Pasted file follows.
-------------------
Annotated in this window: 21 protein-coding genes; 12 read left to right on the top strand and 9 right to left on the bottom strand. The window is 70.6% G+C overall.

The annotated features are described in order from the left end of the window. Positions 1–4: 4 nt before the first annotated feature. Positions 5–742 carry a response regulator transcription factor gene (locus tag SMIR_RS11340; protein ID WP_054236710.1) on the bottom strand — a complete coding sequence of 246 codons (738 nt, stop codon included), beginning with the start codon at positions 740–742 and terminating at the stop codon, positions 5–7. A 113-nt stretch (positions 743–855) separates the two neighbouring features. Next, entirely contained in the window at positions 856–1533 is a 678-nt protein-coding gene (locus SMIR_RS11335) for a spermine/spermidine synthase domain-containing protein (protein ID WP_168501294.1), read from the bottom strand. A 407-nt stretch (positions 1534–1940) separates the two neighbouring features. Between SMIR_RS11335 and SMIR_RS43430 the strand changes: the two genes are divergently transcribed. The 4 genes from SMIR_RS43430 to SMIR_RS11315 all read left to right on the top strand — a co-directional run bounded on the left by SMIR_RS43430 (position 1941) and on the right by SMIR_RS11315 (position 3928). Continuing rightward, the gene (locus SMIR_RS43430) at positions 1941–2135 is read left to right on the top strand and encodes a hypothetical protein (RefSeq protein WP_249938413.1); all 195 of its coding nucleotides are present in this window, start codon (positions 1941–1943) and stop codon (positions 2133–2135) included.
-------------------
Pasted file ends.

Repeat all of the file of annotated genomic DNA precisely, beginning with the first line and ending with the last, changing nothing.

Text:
Annotated in this window: 21 protein-coding genes; 12 read left to right on the top strand and 9 right to left on the bottom strand. The window is 70.6% G+C overall.

The annotated features are described in order from the left end of the window. Positions 1–4: 4 nt before the first annotated feature. Positions 5–742 carry a response regulator transcription factor gene (locus tag SMIR_RS11340; protein ID WP_054236710.1) on the bottom strand — a complete coding sequence of 246 codons (738 nt, stop codon included), beginning with the start codon at positions 740–742 and terminating at the stop codon, positions 5–7. A 113-nt stretch (positions 743–855) separates the two neighbouring features. Next, entirely contained in the window at positions 856–1533 is a 678-nt protein-coding gene (locus SMIR_RS11335) for a spermine/spermidine synthase domain-containing protein (protein ID WP_168501294.1), read from the bottom strand. A 407-nt stretch (positions 1534–1940) separates the two neighbouring features. Between SMIR_RS11335 and SMIR_RS43430 the strand changes: the two genes are divergently transcribed. The 4 genes from SMIR_RS43430 to SMIR_RS11315 all read left to right on the top strand — a co-directional run bounded on the left by SMIR_RS43430 (position 1941) and on the right by SMIR_RS11315 (position 3928). Continuing rightward, the gene (locus SMIR_RS43430) at positions 1941–2135 is read left to right on the top strand and encodes a hypothetical protein (RefSeq protein WP_249938413.1); all 195 of its coding nucleotides are present in this window, start codon (positions 1941–1943) and stop codon (positions 2133–2135) included.